LAS VEGAS--Video accounts for 50 percent of Verizon Wireless' (NYSE:VZ) network traffic today and by 2017 the carrier estimates video will make up two-thirds of all traffic over the network. Speaking at the National Association of Broadcasters conference here yesterday, Verizon Communications CEO Lowell McAdam said that the company's investment in its LTE network is what is making the delivery of that video possible. "With 3G you have video clips but there is buffering. With 4G you can stream video," he said.
McAdam's appearance at the NAB show was interesting considering that broadcasters have always had a fairly contentious relationship with wireless operators over spectrum. Perhaps that was why there were so many empty seats at McAdam's one-on-one discussion with NAB President and CEO Gordon Smith.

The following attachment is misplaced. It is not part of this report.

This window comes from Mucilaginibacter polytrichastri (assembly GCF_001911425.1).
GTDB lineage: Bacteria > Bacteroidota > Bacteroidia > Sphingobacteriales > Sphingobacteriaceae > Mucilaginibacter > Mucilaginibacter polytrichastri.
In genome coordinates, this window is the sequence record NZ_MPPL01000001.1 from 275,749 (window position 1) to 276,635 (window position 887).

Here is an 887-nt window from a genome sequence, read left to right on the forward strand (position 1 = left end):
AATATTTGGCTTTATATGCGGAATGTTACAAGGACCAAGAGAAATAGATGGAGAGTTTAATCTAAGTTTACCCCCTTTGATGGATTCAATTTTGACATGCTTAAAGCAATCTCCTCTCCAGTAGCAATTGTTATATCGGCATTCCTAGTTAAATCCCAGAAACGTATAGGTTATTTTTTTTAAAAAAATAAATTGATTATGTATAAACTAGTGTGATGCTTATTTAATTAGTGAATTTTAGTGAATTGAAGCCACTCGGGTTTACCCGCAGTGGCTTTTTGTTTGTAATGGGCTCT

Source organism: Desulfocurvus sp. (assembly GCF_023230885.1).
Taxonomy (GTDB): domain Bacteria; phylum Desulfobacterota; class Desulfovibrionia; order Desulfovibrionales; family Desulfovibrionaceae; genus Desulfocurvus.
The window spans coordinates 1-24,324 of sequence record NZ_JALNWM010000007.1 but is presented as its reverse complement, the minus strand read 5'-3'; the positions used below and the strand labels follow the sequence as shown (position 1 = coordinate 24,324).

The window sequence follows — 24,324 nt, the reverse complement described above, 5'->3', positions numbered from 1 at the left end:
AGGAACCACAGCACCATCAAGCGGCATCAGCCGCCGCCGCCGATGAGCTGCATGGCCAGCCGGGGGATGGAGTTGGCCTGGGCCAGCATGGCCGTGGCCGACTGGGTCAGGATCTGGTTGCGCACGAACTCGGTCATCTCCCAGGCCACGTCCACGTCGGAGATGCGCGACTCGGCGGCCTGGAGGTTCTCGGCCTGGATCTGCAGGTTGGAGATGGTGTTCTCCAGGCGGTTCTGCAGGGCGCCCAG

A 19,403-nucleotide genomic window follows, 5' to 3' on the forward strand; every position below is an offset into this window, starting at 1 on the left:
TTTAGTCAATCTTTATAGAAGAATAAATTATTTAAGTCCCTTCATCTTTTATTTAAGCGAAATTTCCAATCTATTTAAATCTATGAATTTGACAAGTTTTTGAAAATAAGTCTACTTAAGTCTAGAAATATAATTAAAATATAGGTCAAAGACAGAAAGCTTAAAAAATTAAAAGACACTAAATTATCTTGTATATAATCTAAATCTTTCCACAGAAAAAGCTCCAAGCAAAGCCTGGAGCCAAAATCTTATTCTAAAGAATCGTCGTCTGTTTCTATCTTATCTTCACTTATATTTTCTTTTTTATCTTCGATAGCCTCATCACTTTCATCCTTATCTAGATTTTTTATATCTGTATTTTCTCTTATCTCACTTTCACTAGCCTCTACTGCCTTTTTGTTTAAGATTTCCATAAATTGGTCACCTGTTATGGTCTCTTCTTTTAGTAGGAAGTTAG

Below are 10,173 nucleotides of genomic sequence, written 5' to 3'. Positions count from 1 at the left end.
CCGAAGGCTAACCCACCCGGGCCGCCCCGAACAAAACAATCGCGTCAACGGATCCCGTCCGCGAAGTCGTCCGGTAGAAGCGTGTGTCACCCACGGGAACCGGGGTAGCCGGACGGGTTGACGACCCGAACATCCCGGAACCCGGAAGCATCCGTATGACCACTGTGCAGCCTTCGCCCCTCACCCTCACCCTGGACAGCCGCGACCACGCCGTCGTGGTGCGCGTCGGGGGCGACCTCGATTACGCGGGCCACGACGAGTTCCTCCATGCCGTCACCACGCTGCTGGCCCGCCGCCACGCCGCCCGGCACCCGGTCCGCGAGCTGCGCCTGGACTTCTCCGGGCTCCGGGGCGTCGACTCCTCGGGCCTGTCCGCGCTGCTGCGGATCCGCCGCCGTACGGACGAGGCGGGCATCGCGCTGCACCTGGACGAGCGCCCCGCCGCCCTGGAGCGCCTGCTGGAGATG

McAdam used the NAB show to attempt to sooth concerns that some broadcasters may have about Verizon's plans for LTE Broadcast technology. At the Consumer Electronics Show in January, McAdam publicly discussed his desire to use LTE Broadcast technology to broadcast live events like the 2014 Super Bowl to Verizon's customers.
McAdam said that he doesn't plan to replace traditional broadcast TV because the majority of people will want to watch the 2014 Super Bowl in their homes over their existing television. "We don't want to get in the way of broadcasters," McAdam said. However, he added that there may be specific events like the Super Bowl where Verizon could "add a dimension and it becomes better."
Interestingly McAdam also recounted a meeting he had with former Apple (NASDAQ:AAPL) CEO Steve Jobs, who is now deceased. McAdam was trying to convince Jobs to make the iPhone 5 compatible with LTE. "I was really trying to sell him and he sat there without any reaction. Finally, he said, 'Enough. You had me at 10 Mbps. I know you can stream video at 10 Mbps.' And Apple's next phone was LTE," McAdam said.
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